However, a 2008 report issued by the National Research Council of the National Academy of Sciences noted that an information-based program, such as a behavior detection program, should first determine if a scientific foundation exists and use scientifically valid criteria to evaluate its effectiveness before going forward. The report added that programs should have a sound experimental basis and that the documentation on the program's effectiveness should be reviewed by an independent entity capable of evaluating the supporting scientific evidence.[2] Thus, and as recommended in GAO's May 2010 report, an independent panel of experts could help DHS develop a comprehensive methodology to determine if the SPOT program is based on valid scientific principles that can be effectively applied in an airport environment for counterterrorism purposes. Specifically, GAO's May 2010 report recommended that the Secretary of Homeland Security convene an independent panel of experts to review the methodology of a validation study on the SPOT program being conducted by DHS's Science and Technology Directorate to determine whether the study's methodology is sufficiently comprehensive to validate the SPOT program. GAO recommended that this assessment include appropriate input from other federal agencies with expertise in behavior detection and relevant subject matter experts. DHS concurred and stated that its current validation study includes an independent review of the program that will include input from other federal agencies and relevant experts. According to DHS, this independent review is expected to be completed in February 2011.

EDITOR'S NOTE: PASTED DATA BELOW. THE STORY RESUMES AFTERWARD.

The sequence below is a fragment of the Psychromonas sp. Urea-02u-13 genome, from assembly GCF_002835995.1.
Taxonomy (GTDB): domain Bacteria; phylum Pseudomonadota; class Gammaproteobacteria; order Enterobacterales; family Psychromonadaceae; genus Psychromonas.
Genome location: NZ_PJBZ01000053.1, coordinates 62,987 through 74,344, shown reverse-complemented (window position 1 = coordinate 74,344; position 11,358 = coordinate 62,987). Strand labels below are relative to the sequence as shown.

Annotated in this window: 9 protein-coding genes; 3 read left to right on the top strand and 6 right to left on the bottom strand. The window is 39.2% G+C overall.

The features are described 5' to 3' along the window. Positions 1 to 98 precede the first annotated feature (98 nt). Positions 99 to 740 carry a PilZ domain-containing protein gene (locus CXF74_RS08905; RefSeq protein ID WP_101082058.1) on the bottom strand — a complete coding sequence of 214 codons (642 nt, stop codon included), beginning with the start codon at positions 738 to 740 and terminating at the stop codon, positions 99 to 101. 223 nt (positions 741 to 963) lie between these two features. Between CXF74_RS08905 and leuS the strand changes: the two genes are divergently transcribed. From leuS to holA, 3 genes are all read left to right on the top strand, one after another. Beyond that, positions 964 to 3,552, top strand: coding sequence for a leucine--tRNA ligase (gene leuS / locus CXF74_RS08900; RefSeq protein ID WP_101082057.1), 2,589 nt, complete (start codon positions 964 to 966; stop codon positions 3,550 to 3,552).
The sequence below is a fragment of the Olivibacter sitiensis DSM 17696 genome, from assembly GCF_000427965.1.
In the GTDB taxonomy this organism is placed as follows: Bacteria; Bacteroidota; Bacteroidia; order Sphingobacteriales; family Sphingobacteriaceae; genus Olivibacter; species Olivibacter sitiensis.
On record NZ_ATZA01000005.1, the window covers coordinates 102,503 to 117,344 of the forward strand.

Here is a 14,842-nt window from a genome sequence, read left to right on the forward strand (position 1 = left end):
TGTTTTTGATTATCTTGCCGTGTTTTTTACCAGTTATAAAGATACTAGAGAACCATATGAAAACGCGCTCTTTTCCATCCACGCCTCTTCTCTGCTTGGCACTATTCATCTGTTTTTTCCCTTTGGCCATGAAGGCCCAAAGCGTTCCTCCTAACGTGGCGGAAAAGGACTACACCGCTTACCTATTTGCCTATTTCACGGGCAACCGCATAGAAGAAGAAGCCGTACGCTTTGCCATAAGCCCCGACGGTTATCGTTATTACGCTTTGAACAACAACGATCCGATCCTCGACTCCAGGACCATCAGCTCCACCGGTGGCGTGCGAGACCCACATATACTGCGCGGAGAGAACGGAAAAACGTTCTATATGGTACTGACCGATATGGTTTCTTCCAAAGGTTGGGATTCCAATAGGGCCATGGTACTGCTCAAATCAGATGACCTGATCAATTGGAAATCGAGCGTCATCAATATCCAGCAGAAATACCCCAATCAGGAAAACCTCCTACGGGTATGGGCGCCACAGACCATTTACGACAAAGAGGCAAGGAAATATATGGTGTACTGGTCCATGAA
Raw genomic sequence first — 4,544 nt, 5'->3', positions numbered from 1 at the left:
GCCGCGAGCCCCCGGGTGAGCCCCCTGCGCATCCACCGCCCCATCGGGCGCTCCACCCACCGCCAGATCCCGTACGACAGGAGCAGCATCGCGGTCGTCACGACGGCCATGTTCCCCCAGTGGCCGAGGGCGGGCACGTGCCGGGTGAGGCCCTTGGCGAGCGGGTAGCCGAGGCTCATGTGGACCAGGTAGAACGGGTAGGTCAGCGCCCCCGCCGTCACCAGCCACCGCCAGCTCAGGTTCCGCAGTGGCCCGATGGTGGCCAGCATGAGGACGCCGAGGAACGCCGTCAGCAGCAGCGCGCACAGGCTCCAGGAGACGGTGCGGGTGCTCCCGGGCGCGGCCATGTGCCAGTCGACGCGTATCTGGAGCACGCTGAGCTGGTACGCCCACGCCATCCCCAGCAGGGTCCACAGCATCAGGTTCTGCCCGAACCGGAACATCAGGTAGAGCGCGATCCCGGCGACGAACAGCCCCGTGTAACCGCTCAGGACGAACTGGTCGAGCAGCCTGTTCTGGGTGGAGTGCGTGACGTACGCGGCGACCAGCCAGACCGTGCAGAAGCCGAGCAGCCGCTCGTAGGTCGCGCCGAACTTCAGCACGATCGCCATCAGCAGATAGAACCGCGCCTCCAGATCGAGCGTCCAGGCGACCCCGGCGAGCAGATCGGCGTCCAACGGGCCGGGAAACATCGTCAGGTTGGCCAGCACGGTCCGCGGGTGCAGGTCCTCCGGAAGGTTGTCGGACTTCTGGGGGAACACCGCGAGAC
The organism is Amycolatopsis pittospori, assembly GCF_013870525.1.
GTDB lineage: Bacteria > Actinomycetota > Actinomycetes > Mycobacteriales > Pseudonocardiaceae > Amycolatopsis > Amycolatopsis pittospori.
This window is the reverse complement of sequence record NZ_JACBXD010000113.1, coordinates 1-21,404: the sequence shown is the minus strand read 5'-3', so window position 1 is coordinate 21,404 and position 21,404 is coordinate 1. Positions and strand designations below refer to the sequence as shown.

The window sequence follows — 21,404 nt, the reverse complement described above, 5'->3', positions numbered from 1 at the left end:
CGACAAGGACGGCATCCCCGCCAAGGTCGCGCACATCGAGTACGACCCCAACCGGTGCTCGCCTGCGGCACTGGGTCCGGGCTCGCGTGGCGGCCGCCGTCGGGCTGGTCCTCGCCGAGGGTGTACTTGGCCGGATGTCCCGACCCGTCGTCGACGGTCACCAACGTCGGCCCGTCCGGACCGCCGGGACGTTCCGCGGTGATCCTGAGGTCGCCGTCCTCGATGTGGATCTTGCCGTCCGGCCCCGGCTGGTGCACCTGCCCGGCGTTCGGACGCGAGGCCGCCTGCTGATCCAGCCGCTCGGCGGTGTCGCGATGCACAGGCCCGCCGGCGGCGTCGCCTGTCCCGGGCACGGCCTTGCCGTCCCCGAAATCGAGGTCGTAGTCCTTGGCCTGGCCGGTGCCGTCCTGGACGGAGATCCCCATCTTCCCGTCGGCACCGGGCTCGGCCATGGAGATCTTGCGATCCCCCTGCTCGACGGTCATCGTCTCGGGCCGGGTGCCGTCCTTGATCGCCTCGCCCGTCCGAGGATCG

[1]H.R. Rep. 111-298, at 77 (2009) (Conf. Rep.).

[2]A study performed by the JASON program office raised similar concerns. The JASON program office is an independent scientific advisory group that provides consulting services to the U.S. government on matters of defense science and technology.

Actions Needed